cross trainingIt’s been said time after time that if you’re a runner, run. If you’re a cyclist, bike. If you’re a swimmer, swim. Yes, of course, if you focus on one discipline, sport or activity you will get better at it and yes, you do need to train more in that area if that’s your area of competition. However, the body is designed to do incredible things and achieve the goals we push ourselves to achieve. As a triathlete, it is natural to train in three different sports and almost automatically the triathlete is cross-training.

By implementing even more cross-training for the triathlete (like yoga for example), the directions of movement and flexibility in certain areas of the body gained through this other form of exercise will, in turn, make the body that much stronger and able to compete more successfully. This also allows the body to take a break from the repetitive motions of swimming, cycling and running to help reduce the risk of injury. As a beginner, try different forms of movement, don’t get stuck on doing the same thing everyday. The body adapts and needs a change from time to time.



  1. Nutrition

fruits and vegetablesNutrition is so important to reducing injuries and it doesn’t matter what level of fitness you are currently at. Food is very personal and we all enjoy eating the things we like to eat. Often we don’t consider the impact the food we put in our mouths really has on our body. So read this line again and again: The food you consume will directly either help to heal your body or it will hinder your progress. There is a direct relationship between what you eat, how you feel and how you perform.

Eating an anti-inflammatory diet, such as eating more fruits and vegetables, will help your body recover faster from your exercise and enable you to get out there and do it again sooner. You’ll feel lighter, feel better, have more energy and sleep better too. Try this experiment: over the next few days, pay attention to how you feel after you eat. Note what foods make you feel good and what foods make you sluggish and heavy. It’s a fun experiment to do and you’ll learn a lot about yourself and your eating habits.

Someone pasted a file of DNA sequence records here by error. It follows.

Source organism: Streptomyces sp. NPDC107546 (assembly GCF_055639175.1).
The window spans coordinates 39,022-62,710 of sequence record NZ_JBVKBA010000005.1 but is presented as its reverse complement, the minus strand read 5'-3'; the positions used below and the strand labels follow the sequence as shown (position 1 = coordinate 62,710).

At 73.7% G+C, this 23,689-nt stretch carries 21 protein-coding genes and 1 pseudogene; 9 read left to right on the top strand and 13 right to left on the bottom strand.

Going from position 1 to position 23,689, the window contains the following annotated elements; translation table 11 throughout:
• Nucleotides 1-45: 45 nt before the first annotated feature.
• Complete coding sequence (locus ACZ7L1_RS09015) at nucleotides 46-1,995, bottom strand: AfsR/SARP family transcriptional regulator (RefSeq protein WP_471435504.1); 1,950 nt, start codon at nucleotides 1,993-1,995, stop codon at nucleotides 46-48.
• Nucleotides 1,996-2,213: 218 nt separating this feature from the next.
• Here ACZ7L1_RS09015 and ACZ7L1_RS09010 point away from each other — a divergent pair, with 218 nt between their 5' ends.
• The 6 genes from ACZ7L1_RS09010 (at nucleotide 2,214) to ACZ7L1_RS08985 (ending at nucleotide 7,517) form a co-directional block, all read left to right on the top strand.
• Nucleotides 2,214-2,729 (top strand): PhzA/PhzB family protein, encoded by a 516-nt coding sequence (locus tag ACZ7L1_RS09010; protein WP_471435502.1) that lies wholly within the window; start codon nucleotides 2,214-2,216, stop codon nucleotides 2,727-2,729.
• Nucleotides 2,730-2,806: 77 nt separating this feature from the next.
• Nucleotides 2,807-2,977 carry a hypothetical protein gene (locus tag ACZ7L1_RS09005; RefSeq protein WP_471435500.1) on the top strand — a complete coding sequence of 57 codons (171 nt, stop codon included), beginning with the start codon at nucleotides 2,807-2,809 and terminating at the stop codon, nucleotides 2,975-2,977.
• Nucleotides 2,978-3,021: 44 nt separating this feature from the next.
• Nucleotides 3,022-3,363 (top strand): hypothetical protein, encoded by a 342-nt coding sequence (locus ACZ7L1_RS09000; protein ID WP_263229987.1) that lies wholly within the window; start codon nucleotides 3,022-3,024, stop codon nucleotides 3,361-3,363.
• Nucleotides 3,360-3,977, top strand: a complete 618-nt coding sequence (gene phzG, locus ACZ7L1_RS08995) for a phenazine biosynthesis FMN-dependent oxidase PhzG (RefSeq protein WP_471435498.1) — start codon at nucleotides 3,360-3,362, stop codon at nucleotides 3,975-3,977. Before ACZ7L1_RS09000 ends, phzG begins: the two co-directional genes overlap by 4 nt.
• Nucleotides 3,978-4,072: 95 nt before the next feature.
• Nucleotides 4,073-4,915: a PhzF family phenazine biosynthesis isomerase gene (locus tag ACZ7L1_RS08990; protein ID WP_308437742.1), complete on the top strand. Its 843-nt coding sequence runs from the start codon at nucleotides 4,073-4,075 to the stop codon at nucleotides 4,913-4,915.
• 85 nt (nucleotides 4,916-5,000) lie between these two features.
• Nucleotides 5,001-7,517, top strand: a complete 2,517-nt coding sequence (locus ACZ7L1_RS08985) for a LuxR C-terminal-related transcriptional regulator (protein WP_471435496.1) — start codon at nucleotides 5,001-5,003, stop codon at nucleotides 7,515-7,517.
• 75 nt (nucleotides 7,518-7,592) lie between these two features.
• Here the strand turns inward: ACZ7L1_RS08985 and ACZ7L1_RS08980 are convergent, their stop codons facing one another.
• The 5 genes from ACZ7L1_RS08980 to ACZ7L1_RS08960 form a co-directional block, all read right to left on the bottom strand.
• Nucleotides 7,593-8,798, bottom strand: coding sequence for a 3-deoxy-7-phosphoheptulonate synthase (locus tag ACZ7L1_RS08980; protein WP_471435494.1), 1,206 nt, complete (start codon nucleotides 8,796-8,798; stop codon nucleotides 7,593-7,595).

1. Rest Day

Rest DayEveryone deserves a day off, in fact, everyone should take a day off from exercise here and there. Depending on your level of fitness and your goals, you’ll want to rest your body from your regular exercise schedule to allow time for recovery. Building a rest day into your schedule will be very helpful in making sure you actually take one. Once you start exercising or engaging in regular physical activity, you’ll learn how good it makes you feel and perhaps not want that rest day. Your rest day is just as important as your exercise days. Your muscles get stronger, grow and develop not while you’re exercising them, but while you’re resting. Take a day off and it’ll keep you fresh and help ensure you’re not over-training and putting yourself at risk of attracting injury.




  1. Quality Sleep

Good SleepJust like a rest day, sleep is vital to our recovery, performance, and development. Too many people are burning the candle at both ends, not getting enough quality sleep and wonder why they aren’t performing at their peak. Think about reducing screen time at least an hour before bed, don’t eat and drink too close to sleep time and make sure your room is dark. There is so much research on the importance of quality sleep available that more people need to really take this one seriously. If you get high-quality sleep, you’ll perform at everything through a higher vibration. Your quality of life will improve in every aspect, not just physical activity. Sleeping well allows you to stay healthier. Get good quality sleep, not just more of it.

No matter your current level of fitness, you are an athlete. You are capable of achieving anything you set your mind to achieve. If you doubt that or don’t believe it, look in the mirror and tell yourself you are an athlete because quite simply…you are. For more detailed information based on your individual situation, contact us and let us help you become the best version of yourself through physical activity.